Many people have questions about various aspects of their pet’s surgery, and we hope this information will help. It also explains the decisions you will need to make before your pet’s upcoming surgery.

Is the anesthetic safe?

Today’s modern anesthetic monitors have made surgery much safer than in the past. Here at Edenwood Veterinary Clinic, we do a thorough physical exam on your pet before administering anesthetics, to ensure that a fever or other illness won’t be a problem. We also adjust the amount and type of anesthetic used depending on the health of your pet.

Preanesthetic blood testing is important in reducing the risk of anesthesia. Every pet is required to have blood testing done before surgery to ensure the liver and kidneys can handle the anesthetic. Even apparently healthy animals can have serious organ system problems that cannot be detected without blood testing. If there is a problem, it is much better to find it before it causes anesthetic or surgical complications. Animals that have minor dysfunction will handle the anesthetic better if they receive IV fluids during surgery. If serious problems are detected, surgery can be postponed until the problem is corrected.

It is important that surgery be done on an empty stomach to reduce the risk of vomiting during and after anesthesia. You will need to withhold food for at least 8 to 10 hours before surgery. Water can be left down for the pet until the morning of surgery.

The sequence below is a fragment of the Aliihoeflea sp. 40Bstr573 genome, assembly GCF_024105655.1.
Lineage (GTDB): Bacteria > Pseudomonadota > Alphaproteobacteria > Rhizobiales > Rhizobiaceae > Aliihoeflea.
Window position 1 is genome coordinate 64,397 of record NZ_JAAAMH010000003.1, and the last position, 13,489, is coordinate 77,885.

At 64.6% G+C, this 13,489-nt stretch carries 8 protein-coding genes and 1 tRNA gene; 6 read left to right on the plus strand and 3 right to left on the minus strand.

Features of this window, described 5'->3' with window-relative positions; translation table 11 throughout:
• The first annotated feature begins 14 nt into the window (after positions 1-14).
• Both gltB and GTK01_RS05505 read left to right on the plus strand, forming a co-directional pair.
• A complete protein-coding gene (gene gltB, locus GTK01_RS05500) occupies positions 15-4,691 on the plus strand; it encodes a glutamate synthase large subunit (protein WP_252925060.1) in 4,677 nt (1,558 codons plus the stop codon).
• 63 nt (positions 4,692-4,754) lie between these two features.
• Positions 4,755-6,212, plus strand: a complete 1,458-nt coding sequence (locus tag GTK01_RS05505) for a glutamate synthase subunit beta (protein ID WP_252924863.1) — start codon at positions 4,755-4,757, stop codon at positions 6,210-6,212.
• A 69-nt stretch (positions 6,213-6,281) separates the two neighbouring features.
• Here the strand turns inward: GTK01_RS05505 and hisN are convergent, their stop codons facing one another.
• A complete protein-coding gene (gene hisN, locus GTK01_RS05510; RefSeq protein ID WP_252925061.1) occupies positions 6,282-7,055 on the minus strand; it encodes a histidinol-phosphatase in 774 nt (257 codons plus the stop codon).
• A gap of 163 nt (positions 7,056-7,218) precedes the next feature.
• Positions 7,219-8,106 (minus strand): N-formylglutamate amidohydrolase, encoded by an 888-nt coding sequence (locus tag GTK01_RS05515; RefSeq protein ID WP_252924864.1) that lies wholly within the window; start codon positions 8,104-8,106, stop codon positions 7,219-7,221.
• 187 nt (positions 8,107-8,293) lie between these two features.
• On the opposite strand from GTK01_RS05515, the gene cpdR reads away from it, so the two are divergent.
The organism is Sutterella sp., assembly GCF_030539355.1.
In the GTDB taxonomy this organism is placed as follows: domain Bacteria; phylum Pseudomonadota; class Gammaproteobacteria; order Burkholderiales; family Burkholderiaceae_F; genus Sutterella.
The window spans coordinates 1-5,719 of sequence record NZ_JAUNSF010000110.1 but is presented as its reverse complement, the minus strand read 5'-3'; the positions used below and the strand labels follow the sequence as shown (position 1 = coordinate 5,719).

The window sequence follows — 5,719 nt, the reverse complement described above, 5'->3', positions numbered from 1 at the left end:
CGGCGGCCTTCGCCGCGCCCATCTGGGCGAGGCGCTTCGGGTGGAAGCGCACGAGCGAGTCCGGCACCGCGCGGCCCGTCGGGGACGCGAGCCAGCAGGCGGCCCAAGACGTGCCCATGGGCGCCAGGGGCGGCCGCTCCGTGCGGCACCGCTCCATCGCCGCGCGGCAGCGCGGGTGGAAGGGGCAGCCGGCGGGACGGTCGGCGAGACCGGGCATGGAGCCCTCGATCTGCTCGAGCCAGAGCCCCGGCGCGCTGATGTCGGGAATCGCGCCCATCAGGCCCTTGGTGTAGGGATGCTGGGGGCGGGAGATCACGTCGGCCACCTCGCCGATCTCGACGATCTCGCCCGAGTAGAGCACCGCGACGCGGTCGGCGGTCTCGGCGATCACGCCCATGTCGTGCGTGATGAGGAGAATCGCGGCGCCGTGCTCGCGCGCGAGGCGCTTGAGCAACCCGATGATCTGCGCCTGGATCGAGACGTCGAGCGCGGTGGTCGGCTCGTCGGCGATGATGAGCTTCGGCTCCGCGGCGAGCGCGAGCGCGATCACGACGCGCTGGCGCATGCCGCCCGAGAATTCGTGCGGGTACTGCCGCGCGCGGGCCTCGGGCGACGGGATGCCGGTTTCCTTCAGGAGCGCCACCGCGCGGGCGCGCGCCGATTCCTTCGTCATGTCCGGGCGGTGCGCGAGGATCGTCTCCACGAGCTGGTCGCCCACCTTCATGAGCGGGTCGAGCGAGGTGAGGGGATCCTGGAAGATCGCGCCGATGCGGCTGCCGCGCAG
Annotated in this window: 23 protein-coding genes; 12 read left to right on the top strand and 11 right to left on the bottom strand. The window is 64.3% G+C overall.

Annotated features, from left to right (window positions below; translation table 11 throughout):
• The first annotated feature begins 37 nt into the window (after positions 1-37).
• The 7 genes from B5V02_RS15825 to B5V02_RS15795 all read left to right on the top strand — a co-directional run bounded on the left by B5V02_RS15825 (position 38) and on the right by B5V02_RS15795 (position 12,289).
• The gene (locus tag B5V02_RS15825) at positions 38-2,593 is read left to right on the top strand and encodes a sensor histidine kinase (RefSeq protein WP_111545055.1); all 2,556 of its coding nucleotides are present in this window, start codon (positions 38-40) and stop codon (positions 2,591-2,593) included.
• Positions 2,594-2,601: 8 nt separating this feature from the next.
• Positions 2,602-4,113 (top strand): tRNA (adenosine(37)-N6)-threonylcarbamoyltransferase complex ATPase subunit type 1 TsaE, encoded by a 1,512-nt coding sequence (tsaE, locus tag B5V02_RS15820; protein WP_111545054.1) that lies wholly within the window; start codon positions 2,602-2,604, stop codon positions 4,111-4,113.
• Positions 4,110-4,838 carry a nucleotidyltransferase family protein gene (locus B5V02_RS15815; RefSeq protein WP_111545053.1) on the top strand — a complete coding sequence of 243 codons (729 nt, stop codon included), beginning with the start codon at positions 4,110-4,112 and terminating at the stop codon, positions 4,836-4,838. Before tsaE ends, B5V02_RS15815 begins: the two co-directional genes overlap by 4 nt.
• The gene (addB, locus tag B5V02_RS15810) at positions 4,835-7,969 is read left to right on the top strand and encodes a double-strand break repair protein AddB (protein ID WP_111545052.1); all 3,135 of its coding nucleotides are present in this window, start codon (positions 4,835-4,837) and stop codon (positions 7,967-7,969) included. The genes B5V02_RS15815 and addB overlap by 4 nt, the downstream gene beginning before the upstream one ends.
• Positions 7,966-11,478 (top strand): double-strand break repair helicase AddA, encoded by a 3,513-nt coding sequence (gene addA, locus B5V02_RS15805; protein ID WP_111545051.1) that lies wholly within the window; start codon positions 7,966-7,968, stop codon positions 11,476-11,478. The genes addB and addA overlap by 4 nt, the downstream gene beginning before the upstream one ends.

Will my pet have stitches?

For many surgeries, we use dissovlable sutures underneath the skin. These will dissolve on their own, and do not need to be removed later. Some surgeries, especially tumor removals, do require skin stitches. With either type of suture, you will need to keep an eye on the incision for swelling or discharge. Most dogs and cats do not lick excessively or chew at the incision, but this is an occasional problem you will also need to watch for. If there are skin sutures, these will usually be removed 14 to 21 days after surgery. You will also need to limit your pet’s activity level for a time and no baths are allowed for the first 10 days after surgery.

Will my pet be in pain?

Anything that causes pain in people can be expected to cause pain in animals. Pets may not show the same symptoms of pain as people do; they usually don’t whine or cry, but you can be sure they feel it. Pain medications needed will depend on the surgery performed. Major procedures require more pain relief than things like minor lacerations.

We may dispense pain medication to go home with to give to your pet to lessen the risk of discomfort and swelling.

What other decisions do I need to make?

While your pet is under anesthesia, it is the ideal time to perform other procedures, such as dental cleaning, ear cleaning or implanting an identification microchip. Please let us know ahead of time so we can schedule as needed. If you would like an estimate for these extra services, also please call ahead of time. This is especially important if the person dropping the pet off for surgery is not the primary decision maker for the pet’s care.

When you bring your pet in for surgery, we will need 5 to 10 minutes of time to fill out consent paperwork. When you pick up your pet after surgery you can also plan to spend about 10 minutes to go over your pet’s home care needs.